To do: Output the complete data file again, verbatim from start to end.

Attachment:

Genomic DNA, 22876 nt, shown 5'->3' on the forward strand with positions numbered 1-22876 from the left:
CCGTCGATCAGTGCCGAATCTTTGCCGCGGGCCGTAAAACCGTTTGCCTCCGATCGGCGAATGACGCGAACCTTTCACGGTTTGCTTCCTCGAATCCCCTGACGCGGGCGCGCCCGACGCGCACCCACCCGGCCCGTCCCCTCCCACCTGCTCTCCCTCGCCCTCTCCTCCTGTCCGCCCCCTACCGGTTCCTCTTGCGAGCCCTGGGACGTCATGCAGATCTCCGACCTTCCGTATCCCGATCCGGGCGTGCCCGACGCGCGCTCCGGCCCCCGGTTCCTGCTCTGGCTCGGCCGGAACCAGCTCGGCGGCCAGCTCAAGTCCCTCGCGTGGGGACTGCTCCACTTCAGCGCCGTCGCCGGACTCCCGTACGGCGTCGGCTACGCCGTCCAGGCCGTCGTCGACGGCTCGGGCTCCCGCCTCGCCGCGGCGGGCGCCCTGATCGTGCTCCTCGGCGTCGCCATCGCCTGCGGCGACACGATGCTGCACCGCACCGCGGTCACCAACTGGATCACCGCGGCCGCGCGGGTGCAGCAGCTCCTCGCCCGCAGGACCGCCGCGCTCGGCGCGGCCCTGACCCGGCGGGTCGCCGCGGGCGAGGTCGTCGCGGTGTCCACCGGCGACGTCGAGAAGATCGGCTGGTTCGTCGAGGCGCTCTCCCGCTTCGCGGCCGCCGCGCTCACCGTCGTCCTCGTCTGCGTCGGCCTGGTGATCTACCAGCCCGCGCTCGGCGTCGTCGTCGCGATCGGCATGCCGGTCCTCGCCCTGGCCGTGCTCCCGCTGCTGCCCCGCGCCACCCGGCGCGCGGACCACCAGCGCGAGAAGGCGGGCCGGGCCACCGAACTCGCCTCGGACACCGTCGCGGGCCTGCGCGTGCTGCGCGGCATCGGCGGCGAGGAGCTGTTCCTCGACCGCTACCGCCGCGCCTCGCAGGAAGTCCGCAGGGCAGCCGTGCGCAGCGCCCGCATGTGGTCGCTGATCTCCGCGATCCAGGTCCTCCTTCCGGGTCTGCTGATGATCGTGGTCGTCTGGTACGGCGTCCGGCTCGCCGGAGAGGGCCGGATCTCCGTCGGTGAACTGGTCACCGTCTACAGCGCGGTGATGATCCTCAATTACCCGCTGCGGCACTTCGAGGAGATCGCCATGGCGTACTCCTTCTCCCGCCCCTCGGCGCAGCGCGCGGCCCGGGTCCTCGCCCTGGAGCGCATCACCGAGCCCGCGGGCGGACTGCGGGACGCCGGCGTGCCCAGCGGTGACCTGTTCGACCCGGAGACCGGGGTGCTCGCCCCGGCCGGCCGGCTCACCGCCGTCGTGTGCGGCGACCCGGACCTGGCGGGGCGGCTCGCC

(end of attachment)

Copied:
Genomic DNA, 22876 nt, shown 5'->3' on the forward strand with positions numbered 1-22876 from the left:
CCGTCGATCAGTGCCGAATCTTTGCCGCGGGCCGTAAAACCGTTTGCCTCCGATCGGCGAATGACGCGAACCTTTCACGGTTTGCTTCCTCGAATCCCCTGACGCGGGCGCGCCCGACGCGCACCCACCCGGCCCGTCCCCTCCCACCTGCTCTCCCTCGCCCTCTCCTCCTGTCCGCCCCCTACCGGTTCCTCTTGCGAGCCCTGGGACGTCATGCAGATCTCCGACCTTCCGTATCCCGATCCGGGCGTGCCCGACGCGCGCTCCGGCCCCCGGTTCCTGCTCTGGCTCGGCCGGAACCAGCTCGGCGGCCAGCTCAAGTCCCTCGCGTGGGGACTGCTCCACTTCAGCGCCGTCGCCGGACTCCCGTACGGCGTCGGCTACGCCGTCCAGGCCGTCGTCGACGGCTCGGGCTCCCGCCTCGCCGCGGCGGGCGCCCTGATCGTGCTCCTCGGCGTCGCCATCGCCTGCGGCGACACGATGCTGCACCGCACCGCGGTCACCAACTGGATCACCGCGGCCGCGCGGGTGCAGCAGCTCCTCGCCCGCAGGACCGCCGCGCTCGGCGCGGCCCTGACCCGGCGGGTCGCCGCGGGCGAGGTCGTCGCGGTGTCCACCGGCGACGTCGAGAAGATCGGCTGGTTCGTCGAGGCGCTCTCCCGCTTCGCGGCCGCCGCGCTCACCGTCGTCCTCGTCTGCGTCGGCCTGGTGATCTACCAGCCCGCGCTCGGCGTCGTCGTCGCGATCGGCATGCCGGTCCTCGCCCTGGCCGTGCTCCCGCTGCTGCCCCGCGCCACCCGGCGCGCGGACCACCAGCGCGAGAAGGCGGGCCGGGCCACCGAACTCGCCTCGGACACCGTCGCGGGCCTGCGCGTGCTGCGCGGCATCGGCGGCGAGGAGCTGTTCCTCGACCGCTACCGCCGCGCCTCGCAGGAAGTCCGCAGGGCAGCCGTGCGCAGCGCCCGCATGTGGTCGCTGATCTCCGCGATCCAGGTCCTCCTTCCGGGTCTGCTGATGATCGTGGTCGTCTGGTACGGCGTCCGGCTCGCCGGAGAGGGCCGGATCTCCGTCGGTGAACTGGTCACCGTCTACAGCGCGGTGATGATCCTCAATTACCCGCTGCGGCACTTCGAGGAGATCGCCATGGCGTACTCCTTCTCCCGCCCCTCGGCGCAGCGCGCGGCCCGGGTCCTCGCCCTGGAGCGCATCACCGAGCCCGCGGGCGGACTGCGGGACGCCGGCGTGCCCAGCGGTGACCTGTTCGACCCGGAGACCGGGGTGCTCGCCCCGGCCGGCCGGCTCACCGCCGTCGTGTGCGGCGACCCGGACCTGGCGGGGCGGCTCGCC